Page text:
4875417415) When Jackals Storm the Walls by Bradley P. Beaulieu – Well, here we are – my annual “scream at the sky about Song of Shattered Sands” event. I get it, a six-book epic fantasy (five of which are now out thanks to the release of When Jackals Storm the Walls) plus supplemental novellas is a large project to take on. But, honestly, there are few series out there that will give you as much bang for your buck as the Song of Shattered Sands. When Jackals Storm The Walls once again delivers a lovingly written epic story that never lets up and doesn’t let you down. With five out of six books sticking the landing so far, it is looking like a safe bet that this series will be one of the hidden gems of this era of fantasy. You can find our full review here.

docile14) Docile by K.M. Szpara – How much more can I say about this book that hasn’t been covered in the review and not one, but two, dark horse spotlights. Szpara is incredibly good at characters and really sells you on who they are before they are ground up by the system and re-molded. He wields subtlety with panache and expertise, knowing when to show you where he stabbed you in the heart, and knowing when to hide what he stabbed you with. I honestly can’t get the romance between these two broken men out of my head. Szpara shows how anyone can fool themselves into thinking they are behind the mask, when in reality there is only the mask. I’m ready for more romance, especially in Szpara’s deft hands. You can find our full review here.

81llcanwmul13) How the Multiverse Got Its Revenge by K. Eason – Last year I screwed up by letting Eason’s How Rory Thorne Destroyed the Multiverse slip by without a review. If I had read it, it definitely would have made our top books of the year. So I made sure to prioritize reading the sequel this year, and I was rewarded for my efforts. How the Multiverse Got Its Revenge is a fantastic follow-up that takes the foundation that book one built and uses it as a jumping off point to expand the scope of the story. All of the things I liked about book one are still here, with a bigger cast and more character growth. If this book had been a little bit bigger, longer, or more comprehensive, it would have easily cracked our top 10 of the year. But, even with its shorter story, How the Multiverse Got Its Revenge is one of the best books of 2020. You can find our full review here.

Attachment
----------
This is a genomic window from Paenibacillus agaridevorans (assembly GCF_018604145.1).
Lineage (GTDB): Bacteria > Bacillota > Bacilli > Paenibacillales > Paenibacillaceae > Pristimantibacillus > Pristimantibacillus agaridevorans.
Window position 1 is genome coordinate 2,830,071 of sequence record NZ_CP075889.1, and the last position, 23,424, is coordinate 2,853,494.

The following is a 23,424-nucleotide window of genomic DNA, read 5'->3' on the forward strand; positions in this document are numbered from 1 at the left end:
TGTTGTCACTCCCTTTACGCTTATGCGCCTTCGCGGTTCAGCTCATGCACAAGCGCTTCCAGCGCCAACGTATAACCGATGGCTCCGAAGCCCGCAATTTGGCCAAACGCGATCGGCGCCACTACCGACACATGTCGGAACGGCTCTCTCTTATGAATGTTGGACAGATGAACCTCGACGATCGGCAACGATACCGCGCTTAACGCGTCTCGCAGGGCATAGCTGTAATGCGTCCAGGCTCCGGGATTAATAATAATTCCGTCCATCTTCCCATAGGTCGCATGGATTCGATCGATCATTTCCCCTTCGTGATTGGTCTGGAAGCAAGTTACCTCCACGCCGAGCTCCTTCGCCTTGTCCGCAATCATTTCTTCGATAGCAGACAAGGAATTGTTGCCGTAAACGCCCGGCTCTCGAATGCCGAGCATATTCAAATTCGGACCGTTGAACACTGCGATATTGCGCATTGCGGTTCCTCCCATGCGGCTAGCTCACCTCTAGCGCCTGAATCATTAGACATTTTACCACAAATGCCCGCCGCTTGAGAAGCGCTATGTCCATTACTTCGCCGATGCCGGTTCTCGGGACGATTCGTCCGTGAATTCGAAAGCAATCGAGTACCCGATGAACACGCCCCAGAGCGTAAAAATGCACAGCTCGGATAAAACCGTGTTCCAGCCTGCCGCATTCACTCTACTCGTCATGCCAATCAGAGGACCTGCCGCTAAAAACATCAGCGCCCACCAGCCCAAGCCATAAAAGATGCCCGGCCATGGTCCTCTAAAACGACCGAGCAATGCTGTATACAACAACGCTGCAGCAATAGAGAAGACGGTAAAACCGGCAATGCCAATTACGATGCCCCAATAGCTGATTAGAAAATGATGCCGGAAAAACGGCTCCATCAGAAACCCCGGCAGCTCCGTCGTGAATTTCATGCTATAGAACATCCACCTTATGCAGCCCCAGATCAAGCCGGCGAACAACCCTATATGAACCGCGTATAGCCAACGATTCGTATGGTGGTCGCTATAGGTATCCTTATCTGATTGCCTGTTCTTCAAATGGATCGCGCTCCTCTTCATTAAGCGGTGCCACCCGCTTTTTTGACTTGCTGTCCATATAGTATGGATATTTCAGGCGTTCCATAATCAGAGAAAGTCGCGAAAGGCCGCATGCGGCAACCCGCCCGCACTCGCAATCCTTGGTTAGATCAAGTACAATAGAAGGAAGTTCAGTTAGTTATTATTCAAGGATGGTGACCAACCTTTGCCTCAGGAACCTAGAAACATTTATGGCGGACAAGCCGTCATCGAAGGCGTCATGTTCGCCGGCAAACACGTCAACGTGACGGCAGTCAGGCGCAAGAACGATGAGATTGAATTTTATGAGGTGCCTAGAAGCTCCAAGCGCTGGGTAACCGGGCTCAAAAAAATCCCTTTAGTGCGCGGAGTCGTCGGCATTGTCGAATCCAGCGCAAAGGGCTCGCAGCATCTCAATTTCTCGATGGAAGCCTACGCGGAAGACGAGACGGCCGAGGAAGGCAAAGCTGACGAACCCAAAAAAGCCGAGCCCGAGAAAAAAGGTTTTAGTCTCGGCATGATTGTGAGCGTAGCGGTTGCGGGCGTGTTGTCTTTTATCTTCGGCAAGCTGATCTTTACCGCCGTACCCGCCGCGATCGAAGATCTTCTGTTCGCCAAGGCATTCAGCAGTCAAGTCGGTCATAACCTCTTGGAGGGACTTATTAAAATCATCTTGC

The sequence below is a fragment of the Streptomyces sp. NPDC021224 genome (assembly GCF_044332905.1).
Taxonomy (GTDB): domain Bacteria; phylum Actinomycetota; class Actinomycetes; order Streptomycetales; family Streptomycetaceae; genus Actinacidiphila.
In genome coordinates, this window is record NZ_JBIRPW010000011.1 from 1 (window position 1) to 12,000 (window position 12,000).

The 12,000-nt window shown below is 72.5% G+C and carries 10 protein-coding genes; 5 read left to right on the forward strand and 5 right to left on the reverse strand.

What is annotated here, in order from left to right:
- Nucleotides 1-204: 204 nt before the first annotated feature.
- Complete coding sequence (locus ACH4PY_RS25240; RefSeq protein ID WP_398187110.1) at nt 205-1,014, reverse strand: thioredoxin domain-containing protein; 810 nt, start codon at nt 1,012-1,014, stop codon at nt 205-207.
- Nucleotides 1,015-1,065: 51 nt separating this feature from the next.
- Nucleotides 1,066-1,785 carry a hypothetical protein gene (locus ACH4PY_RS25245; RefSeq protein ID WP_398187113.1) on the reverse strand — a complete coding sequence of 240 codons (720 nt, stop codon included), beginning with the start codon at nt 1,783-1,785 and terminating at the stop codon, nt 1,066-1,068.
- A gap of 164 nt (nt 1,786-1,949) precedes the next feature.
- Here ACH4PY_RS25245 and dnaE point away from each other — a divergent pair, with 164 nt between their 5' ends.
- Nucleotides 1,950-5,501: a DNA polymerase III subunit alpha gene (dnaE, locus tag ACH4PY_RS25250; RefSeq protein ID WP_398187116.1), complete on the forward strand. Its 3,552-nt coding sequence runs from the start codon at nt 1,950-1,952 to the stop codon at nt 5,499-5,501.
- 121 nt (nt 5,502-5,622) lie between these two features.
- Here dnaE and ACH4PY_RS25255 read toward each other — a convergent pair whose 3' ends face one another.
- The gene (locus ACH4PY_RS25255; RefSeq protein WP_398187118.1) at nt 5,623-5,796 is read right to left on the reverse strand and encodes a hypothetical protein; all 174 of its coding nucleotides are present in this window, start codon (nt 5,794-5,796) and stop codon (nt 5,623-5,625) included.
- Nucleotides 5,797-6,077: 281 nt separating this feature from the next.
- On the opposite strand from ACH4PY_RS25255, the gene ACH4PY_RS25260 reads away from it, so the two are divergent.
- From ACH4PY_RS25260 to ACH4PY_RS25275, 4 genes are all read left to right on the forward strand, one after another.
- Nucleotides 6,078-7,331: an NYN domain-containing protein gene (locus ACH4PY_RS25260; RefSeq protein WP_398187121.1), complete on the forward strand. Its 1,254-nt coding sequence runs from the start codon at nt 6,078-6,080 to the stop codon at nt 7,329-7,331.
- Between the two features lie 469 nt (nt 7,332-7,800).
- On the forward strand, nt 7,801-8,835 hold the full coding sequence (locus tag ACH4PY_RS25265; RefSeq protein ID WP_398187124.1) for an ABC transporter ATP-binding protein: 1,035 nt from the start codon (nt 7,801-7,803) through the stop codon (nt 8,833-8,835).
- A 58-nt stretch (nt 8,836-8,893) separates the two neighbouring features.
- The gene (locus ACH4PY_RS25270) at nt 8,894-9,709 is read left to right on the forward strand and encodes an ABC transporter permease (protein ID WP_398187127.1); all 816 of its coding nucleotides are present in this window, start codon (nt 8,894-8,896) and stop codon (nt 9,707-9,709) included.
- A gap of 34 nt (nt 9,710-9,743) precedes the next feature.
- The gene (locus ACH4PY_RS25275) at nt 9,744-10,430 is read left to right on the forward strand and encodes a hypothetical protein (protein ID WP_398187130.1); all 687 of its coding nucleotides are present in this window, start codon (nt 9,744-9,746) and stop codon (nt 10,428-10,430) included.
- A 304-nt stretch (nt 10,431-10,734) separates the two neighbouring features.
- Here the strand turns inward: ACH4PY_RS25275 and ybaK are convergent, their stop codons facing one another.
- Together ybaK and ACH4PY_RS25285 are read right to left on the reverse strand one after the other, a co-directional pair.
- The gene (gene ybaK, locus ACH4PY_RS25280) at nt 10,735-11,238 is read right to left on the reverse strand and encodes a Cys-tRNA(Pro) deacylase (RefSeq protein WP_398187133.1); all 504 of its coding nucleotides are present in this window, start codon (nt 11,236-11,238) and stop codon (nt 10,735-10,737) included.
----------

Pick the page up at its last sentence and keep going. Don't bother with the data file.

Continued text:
978125031322512) Harrow the Ninth by Tamsyn MuirHarrow the Ninth is a stunning and impressive sequel that beat all my expectations. In her second book, Tamsyn Muir somehow manages to completely change her narrative style and structure, and yet both styles had excellent prose. This prose and style change is immensely helpful in setting up a different tense and thick atmosphere in Harrow the Ninth and gives the books distinct flavors. The shift in voice and tone between books one and two shows that Muir is a very powerful and mechanically gifted writer, while the excellent worldbuilding and character writing shows she has boundless creativity. Unless the third part of this trilogy profoundly screws the pooch, I believe The Locked Tomb will be one of the best series in recent memory. If you aren’t reading these books, you are doing yourself a disservice. You can find our full review here.

41hu2u1muhl11) A Deadly Education by Naomi Novik – What do a protagonist who is so overpowered she somehow loops back to being weak, a Hogwarts that feels like it was designed by Lovecraft, and a frightening amount of exposition dumps all have in common? They apparently make up the ingredients for a fantastic story. A Deadly Education wins major points from me for two core reasons. One, it’s a story about a magical school with a lovable cast of students and eldritch horrors that will give you nightmares. Two, it tells its story in such an unconventional way that despite the fact that it is borrowing a number of time-tested fantasy/horror elements from popular series, it still feels incredibly fresh and original. In addition, while I have always enjoyed Naomi Novik, she seems to be only getting better. The prose and pacing in A Deadly Education are on point and seem noticeably better than other novels of hers I have recently read. All of this comes together to make an incredible package that almost any reader will love. You can find our full review here.

51iik4c-6gl10) Shorefall by Robert Jackson Bennett – Bennett is a regular staple on our top books of the year lists, and 2020 is no exception. Shorefall is a wonderful, scary book full of beautiful moments, happy and sad. The protagonists are clever people that I never get tired of. They are such an interesting mix to read about and their problem solving is a proxy for Bennett’s wonderful ideas and a hopeful future for humanity. Shorefall is also the fastest paced book of the year. The action is invigorating, as the cast you love pits their wiles against an eldritch god with little chance of victory. Events bombard the reader as they struggle to cope with what is happening, and Bennett never gives you enough time to truly recover from his latest reveal before he hits you with another one. Shorefall is the emotional equivalent of being shot into the sun at terminal velocity and I absolutely love it. You can find our full review here.